Tonia Hess-Kling Brings Enthusiasm, Clinical Skills and Commitment to Classroom
By Laura B. Hans ‘13

When Tonia Hess-Kling was younger, a chiropractor helped her mother overcome difficulties with vision and balance. That experience piqued her interest in the field and led her to become a board-certified chiropractor.

Now in her position as an assistant professor of exercise science at Wilson, Hess-Kling brings a strong clinical background and real-world experience to her classrooms. Through such courses as human anatomy, physiology and kinesiology, she is helping train future physical therapists, occupational therapists, athletic trainers—or even chiropractors, like herself.

Hess-Kling’s clinical work “really resonates with students. When they can hear that real-world experience, rather than just learning about something theoretically, they’re learning how it really exists (in the workplace) and that makes a huge difference,” said Carolyn Hart, associate professor and chair of the Division of Nursing and Health Sciences.

Hess-Kling earned a bachelor’s degree in biology from Hood College and a Doctor of Chiropractic degree from New York Chiropractic College. After graduation, she and her husband, physical therapist Derek Kling, worked in Australia—a country known for manual medicine—before returning to Pennsylvania to practice.

Her passion for volunteer work landed her at Wilson. She began as a volunteer assisting the college athletics department with pre-season sports physical exams. In 2013, Director of Athletics Lori Frey, who at that time was directing Wilson’s exercise science program, asked Hess-Kling to consider teaching part time. She accepted the position, slowed down her clinical work and now, four years later, teaches full time and oversees the exercise science department.

In her classroom, Hess-Kling’s students are never just sitting there. “They’re up and doing something, and they all have huge smiles on their faces,” Hart said. “I think it’s because of the enthusiasm that Tonia generates. She sees her role as bringing what’s in the textbook to life in a very personal manner. That’s difficult to do and she makes it look easy.”

“In exercise physiology class, we’re using the bikes and treadmills and we’re taking blood pressure every week,” Hess-Kling said. “We’re doing the application and then tying it back to the theory.” She also uses case studies to help students bridge the gap between theoretical concepts and practical applications. “A major focus for me is practical application and experiential learning opportunities for students, so I use a lot of case studies in the classroom. I use ‘hypothetical’ situations in the classroom that are actually situations I had been exposed to, and that students will be encountering as well.”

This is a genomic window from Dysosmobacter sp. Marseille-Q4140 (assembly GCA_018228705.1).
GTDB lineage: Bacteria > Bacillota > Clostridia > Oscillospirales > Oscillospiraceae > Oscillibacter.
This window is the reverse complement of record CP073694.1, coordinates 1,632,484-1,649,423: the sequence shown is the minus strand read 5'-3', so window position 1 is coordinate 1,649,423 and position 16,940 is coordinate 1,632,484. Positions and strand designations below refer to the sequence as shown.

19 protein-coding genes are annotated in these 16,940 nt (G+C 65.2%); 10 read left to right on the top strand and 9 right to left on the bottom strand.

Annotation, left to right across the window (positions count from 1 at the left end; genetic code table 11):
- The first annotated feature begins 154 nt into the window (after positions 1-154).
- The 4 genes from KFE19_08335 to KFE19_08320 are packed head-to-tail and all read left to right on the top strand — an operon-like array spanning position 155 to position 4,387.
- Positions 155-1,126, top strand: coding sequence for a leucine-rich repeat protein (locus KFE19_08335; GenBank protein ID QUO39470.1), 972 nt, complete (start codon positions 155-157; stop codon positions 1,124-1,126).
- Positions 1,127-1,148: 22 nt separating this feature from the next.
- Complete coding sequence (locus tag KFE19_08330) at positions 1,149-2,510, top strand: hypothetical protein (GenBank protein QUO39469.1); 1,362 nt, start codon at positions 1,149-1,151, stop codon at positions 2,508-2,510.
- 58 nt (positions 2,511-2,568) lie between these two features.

Hess-Kling also engages students with community resource and service learning opportunities by bringing clinicians into the classroom and taking students off campus to observe at personal training, therapy and chiropractic offices.

Each spring, Hess-Kling’s students complete senior fitness assessments for residents at Menno Haven, a Chambersburg retirement community. The students first practice the protocol and procedures on campus and then perform strength, muscular and balance assessments with the Menno Haven residents. “We try to make sure that whenever students are leaving here, they are coming from a very well-rounded curriculum, strong in the sciences,” Hess-Kling said. “Yet from a professional development standpoint, they are starting to gain a lot of the core competencies they’re going to need out in their professions.”

Hess-Kling has helped revitalize and create a robust exercise science program at Wilson, according to Hart. Currently, Hess-Kling and her colleagues are working to establish an accelerated, direct pathway into graduate degrees—something increasingly necessary in the exercise science field.

A new articulation agreement signed in 2017 with Thomas Jefferson University (which recently merged with Philadelphia University) will provide Wilson health science and exercise science students with a fast track to a Master of Science in Athletic Training degree. In this accelerated 3+2 program, students will complete their bachelor’s and master’s degrees in five years, one year less than is normally required.

Hess-Kling and Hart are also working on an articulation agreement with New York Chiropractic College, which would set up a 4+3 agreement (four years at Wilson, three years at NYCC) and culminate in a Doctor of Chiropractic degree. These agreements will benefit students by gaining them acceptance into graduate level programs while reducing the time spent earning a graduate degree and  saving students in tuition costs. Providing students with a path to a doctor of physical therapy degree is also a program goal.

Wilson’s campus initiative of “One Team, One Goal” embodies her work philosophy, Hess-Kling said. “I really love that idea. My working in clinical practice, you have to rely on others. You are the team and you work as a cohesive unit and I value that, so being part of a tightknit team has been a really great experience,” she said. “I’m vested in Wilson, not just my job, but (also) in my students, their futures; and the program overall … I want to see Wilson succeed and continue to grow.”

 

Health Science

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